Title
Antimicrobial prescribing in European nursing homes Antimicrobial prescribing in European nursing homes
Author
Faculty/Department
Faculty of Medicine and Health Sciences
Publication type
article
Publication
London ,
Subject
Human medicine
Source (journal)
The journal of antimicrobial chemotherapy. - London, 1975, currens
Volume/pages
66(2011) :7 , p. 1609-1616
ISSN
0305-7453
1460-2091
ISI
000291536100025
Carrier
E
Target language
English (eng)
Full text (Publishers DOI)
Affiliation
University of Antwerp
Abstract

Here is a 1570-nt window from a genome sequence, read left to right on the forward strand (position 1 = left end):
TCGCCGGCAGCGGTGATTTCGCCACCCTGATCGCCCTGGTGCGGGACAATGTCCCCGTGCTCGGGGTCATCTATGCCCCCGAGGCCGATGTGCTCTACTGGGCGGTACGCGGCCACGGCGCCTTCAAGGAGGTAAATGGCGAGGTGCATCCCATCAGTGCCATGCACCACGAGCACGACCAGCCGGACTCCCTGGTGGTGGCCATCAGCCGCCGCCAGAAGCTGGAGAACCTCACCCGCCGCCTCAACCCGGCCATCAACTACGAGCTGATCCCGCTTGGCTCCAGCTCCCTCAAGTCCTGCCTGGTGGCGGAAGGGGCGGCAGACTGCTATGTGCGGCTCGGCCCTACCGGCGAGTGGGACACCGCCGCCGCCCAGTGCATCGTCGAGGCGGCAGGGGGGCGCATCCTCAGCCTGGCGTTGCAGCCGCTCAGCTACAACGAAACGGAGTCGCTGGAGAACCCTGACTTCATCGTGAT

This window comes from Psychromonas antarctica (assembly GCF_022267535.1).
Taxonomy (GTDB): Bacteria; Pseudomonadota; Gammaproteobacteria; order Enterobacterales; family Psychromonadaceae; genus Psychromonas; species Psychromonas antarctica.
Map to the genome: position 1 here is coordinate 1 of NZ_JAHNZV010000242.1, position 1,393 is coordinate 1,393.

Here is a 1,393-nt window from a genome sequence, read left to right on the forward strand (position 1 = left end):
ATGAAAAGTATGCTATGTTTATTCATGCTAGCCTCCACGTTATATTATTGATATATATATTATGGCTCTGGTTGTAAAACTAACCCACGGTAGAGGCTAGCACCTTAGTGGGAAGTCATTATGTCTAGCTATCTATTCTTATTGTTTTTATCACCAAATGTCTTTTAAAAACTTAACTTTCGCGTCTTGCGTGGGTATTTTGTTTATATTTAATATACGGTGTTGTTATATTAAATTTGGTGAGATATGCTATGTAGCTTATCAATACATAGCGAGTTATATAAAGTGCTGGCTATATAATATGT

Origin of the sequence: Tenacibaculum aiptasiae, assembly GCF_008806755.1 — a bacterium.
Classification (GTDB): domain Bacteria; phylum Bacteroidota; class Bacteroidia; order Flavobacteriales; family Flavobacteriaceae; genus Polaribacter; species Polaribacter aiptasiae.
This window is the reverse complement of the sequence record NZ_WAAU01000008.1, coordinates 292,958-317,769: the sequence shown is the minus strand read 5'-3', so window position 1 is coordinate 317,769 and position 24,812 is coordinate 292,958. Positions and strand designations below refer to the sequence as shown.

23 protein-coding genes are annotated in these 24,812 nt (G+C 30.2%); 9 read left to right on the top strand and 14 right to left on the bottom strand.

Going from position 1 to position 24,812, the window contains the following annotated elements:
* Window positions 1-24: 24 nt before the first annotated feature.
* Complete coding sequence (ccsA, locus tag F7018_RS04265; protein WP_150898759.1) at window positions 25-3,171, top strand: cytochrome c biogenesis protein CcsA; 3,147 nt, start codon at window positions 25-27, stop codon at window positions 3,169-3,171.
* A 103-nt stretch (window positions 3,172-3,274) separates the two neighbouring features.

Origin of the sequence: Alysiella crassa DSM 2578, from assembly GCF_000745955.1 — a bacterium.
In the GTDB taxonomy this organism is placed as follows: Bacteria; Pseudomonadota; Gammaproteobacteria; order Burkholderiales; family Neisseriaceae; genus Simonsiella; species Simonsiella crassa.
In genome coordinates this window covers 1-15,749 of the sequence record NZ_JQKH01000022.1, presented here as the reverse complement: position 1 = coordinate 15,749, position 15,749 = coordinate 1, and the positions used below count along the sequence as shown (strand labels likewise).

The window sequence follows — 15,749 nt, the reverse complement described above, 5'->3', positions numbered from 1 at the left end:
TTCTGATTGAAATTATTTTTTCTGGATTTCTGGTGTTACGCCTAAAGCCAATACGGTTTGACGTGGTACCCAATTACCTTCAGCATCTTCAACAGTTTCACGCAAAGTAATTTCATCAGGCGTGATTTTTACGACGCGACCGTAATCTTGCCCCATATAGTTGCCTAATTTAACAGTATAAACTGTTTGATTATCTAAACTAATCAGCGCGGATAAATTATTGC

Objectives The aim of this study was to investigate antimicrobial prescribing in nursing homes in countries across Europe. Methods Point prevalence studies were completed in April and November 2009 in 85 nursing homes in 15 European countries and two UK administrations. Results A total of 10 388 and 9430 residents participated in April and November 2009, respectively. The mean prevalence of antimicrobial prescribing in the nursing homes was 6.5% in April and 5.0% in November. The most commonly prescribed antimicrobials were methenamine (17.5%), trimethoprim (11.4%) and co-amoxiclav (11.1%) in April and co-amoxiclav (12.2%), nitrofurantoin (12.2%) and methenamine (11.5%) in November. There was large variation in the overall mean antimicrobial prescribing in the selected nursing homes from each of the contributing countries, ranging from 1.4% in Germany and Latvia to 19.4% in Northern Ireland in April and 1.2% in Latvia to 13.4% in Finland in November. Furthermore, differences in prescribing were apparent within countries with the largest variation evident in nursing homes in Northern Ireland (21.5%) in April and Finland in November (30.1%). Conclusions This is the first study to investigate antimicrobial prescribing in nursing homes in a large number of European countries. The findings suggest that there is considerable variation in antimicrobial prescribing in nursing homes across and within European countries. Nursing homes provide a significant service to the European community and must be supported in order to optimize antimicrobial use and limit the development of antimicrobial resistance.
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